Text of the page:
SALT LAKE CITY — An Ogden family is hoping to settle with Ogden City after their son was shot and killed by police in August. They would also like police officers to stop parking outside their home and “harassing” their family.
“No father, no parent should be going what we’re going through,” said Juan Mercado, father of Jovany Mercado, the man killed. “It was an assassination, what they did.”
Police were called to 800 block of 32nd Street on Aug. 16 after a caller reported that a man with a knife approached a group having a party in their yard. Less than a minute after seeing 26-year-old Jovany Mercado and repeatedly telling him to drop a knife in his hand, four officers fired.
The footage was played several times in the Salt Lake City offices for Robert Sykes, one of two attorneys representing the Mercado family. Sykes said the family would like to resolve the matter out of court, but they would be willing to file a complaint against the police department if needed.
“The reason we’re here publicly today is because Ogden has made it a matter of publicity when they had a press conference and addressed the matter publicly, so my clients felt the need to give their side of the story,” Sykes said.
Sykes told reporters Monday that the shooting happened at the Mercado’s home, where Jovany was living with his family. The attorney said that police gave no warning that they were going to shoot, and were all likely armed with Tasers but chose to use lethal force instead. Sykes said he believes this is a clear case of excessive force.
“No warning, no resort to lesser force,” Sykes said. “I’m sure they all have Tasers. I haven’t had a case in 25 years were an officer hasn’t had a Taser. (There was) No attempt to deescalate.”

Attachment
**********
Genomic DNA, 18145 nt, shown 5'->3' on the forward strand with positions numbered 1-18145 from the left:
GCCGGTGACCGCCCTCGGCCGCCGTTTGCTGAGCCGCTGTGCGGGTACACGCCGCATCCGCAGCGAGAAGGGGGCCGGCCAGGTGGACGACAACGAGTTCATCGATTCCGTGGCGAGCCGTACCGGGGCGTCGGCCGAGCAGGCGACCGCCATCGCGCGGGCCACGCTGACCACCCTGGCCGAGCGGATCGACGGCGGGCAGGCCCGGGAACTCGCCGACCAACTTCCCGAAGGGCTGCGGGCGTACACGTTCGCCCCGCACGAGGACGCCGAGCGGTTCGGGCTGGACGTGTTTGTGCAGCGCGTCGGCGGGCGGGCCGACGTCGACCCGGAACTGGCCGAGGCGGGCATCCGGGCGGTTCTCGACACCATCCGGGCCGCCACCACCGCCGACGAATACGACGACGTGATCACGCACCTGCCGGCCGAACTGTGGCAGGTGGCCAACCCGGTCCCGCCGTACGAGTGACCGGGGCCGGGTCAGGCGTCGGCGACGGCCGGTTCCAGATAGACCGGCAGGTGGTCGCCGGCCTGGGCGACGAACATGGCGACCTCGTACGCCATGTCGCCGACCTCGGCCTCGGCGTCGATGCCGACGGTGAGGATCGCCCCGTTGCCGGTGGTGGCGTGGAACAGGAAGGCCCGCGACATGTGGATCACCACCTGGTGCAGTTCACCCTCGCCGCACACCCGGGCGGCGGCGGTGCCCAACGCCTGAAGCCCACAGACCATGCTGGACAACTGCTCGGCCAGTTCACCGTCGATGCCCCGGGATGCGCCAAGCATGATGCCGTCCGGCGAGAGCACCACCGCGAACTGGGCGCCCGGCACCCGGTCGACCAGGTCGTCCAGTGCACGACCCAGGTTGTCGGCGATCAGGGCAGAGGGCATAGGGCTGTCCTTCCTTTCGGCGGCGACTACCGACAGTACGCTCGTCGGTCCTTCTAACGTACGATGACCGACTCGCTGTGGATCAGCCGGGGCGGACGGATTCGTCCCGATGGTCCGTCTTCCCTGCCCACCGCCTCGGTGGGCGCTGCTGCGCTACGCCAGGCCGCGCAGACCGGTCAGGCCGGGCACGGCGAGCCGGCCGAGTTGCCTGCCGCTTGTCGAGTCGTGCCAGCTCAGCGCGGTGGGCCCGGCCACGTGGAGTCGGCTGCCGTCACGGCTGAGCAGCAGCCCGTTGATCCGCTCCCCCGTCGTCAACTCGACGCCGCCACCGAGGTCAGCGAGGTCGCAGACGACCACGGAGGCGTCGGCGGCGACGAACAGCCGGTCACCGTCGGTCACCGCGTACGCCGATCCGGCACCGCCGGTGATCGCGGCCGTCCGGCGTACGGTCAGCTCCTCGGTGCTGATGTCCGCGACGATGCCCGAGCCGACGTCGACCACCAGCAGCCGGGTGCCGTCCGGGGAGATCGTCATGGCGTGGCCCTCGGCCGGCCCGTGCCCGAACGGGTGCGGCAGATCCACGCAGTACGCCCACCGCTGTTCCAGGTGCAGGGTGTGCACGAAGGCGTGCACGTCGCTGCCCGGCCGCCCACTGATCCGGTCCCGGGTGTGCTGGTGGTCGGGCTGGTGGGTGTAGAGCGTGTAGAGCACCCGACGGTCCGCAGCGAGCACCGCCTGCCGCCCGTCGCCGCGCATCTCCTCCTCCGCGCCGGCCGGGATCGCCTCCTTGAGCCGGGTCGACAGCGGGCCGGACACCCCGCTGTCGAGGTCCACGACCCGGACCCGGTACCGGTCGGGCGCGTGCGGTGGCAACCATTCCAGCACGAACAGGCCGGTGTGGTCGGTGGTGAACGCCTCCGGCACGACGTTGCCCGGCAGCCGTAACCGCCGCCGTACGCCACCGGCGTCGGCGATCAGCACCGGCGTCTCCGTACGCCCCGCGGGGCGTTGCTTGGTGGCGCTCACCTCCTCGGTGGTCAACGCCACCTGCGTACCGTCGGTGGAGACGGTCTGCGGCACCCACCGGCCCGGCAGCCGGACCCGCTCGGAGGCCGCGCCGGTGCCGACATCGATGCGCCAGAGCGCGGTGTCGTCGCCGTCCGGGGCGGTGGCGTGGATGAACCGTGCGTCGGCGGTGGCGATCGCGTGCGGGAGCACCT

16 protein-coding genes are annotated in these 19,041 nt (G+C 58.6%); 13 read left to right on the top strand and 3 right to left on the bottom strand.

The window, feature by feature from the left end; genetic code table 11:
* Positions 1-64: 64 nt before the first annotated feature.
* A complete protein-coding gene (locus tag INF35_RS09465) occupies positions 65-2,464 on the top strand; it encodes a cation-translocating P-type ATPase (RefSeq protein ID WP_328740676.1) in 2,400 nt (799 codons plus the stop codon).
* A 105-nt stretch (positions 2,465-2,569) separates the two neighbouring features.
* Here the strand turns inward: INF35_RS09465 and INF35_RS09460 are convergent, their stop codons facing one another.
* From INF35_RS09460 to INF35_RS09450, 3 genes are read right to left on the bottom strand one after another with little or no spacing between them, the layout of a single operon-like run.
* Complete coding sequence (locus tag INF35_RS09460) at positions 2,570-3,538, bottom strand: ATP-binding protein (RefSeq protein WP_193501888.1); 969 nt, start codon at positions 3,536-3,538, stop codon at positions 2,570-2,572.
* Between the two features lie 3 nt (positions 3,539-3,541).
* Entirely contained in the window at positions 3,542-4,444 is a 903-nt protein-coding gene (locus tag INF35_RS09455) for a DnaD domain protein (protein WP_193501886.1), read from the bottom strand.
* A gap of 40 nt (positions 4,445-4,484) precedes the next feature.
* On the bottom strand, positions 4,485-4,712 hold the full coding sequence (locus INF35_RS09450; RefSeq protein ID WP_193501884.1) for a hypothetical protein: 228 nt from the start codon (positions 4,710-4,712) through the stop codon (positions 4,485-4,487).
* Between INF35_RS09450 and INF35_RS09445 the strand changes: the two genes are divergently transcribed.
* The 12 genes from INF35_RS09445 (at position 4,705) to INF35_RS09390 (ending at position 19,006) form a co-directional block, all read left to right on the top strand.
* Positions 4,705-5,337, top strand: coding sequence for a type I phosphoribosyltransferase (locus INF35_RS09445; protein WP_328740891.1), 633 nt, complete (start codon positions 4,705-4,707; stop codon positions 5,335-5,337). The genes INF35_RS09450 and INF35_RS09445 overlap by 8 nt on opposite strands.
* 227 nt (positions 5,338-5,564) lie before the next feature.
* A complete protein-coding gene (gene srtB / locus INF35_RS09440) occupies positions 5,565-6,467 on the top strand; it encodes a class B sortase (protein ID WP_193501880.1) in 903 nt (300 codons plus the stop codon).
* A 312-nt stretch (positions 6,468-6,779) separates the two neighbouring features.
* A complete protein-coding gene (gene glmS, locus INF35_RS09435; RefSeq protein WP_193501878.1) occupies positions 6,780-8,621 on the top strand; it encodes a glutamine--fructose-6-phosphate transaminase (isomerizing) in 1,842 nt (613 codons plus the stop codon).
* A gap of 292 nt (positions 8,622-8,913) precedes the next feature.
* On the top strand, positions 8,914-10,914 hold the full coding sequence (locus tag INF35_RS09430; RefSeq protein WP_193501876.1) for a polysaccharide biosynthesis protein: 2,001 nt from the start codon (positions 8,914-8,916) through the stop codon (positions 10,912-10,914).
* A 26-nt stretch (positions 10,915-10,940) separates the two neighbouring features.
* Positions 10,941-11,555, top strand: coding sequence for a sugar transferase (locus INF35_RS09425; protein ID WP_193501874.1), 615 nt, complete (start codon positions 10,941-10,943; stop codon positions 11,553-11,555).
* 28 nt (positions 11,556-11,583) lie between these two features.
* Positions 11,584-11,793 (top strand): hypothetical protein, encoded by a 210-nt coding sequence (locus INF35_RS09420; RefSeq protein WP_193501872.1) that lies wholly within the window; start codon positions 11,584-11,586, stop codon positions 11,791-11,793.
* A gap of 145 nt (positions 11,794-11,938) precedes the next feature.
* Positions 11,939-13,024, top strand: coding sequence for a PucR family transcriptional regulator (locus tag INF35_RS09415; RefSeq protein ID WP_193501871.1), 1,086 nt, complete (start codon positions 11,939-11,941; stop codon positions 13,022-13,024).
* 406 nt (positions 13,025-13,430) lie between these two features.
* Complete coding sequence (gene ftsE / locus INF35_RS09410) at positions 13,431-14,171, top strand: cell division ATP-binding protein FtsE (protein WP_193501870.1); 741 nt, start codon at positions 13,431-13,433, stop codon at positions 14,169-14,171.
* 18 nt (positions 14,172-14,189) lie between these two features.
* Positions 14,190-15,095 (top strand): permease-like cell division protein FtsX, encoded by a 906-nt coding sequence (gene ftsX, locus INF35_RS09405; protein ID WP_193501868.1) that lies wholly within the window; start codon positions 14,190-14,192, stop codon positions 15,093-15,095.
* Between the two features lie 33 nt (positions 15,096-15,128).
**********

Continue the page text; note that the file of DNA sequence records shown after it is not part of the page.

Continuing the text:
Sykes said that Mercado may have been non-compliant with police for several seconds, but that should not give officers the ability to shoot somebody.
“Non-compliance with an officer’s demand does not warrant a death sentence,” Sykes said.
Juan Mercado said that since the shooting, police have been harassing his family. He said officers have regularly been parked outside of his home, and others have slowed to a crawl as they pass by, something that has never happened in his quiet neighborhood.
“It’s non-stop,” Juan Mercado said. “Before, I would hardly ever see a peace officer.”
Mercado also said that days after the shooting, police served a warrant at their house to retrieve all the bullets fired during the shooting. Sykes went on to say that officers tried to pull a hard drive from the home that had security camera footage of the shooting. However, they were unable to remove the hard drive.
In that footage, Juan Mercado said it shows that several minutes passed before anyone tried to conduct life-saving measures on his son, who was lying bleeding and handcuffed on the ground in the meantime.
The Monday press conference comes days after Ogden Police Chief Randy Watt addressed Ogden’s City Council and defended his officer’s actions.
“No officer of mine need wait to be bashed with a rock, cut or stabbed with a knife, shot at or shot, in order to determine whether they should take action,” Watt said. “And I will support them to my grave.”
When read what Watt said to city council, Sykes called Watt’s claims that officers had no other choice in that situation as “pure, unadulterated baloney.”
“What about a Taser? What about a command, ‘stop or I’ll shoot,’” Sykes said. “We disagree with (what Watt said). That’s baloney, and you can quote me on that.”
Mercado said that one of the main issues with the department is a lack of training in these types of situations, and that the problem comes from leadership at the top.
Sykes and Juan Mercado said that they have not named a specified dollar amount in any proposed settlement, but they hope to have the matter resolved without going to court.
But more importantly, Juan Mercado doesn’t want any other family to experience the pain that his family has been through.
“I fear for the safety of my family and my safety,” Juan Mercado said.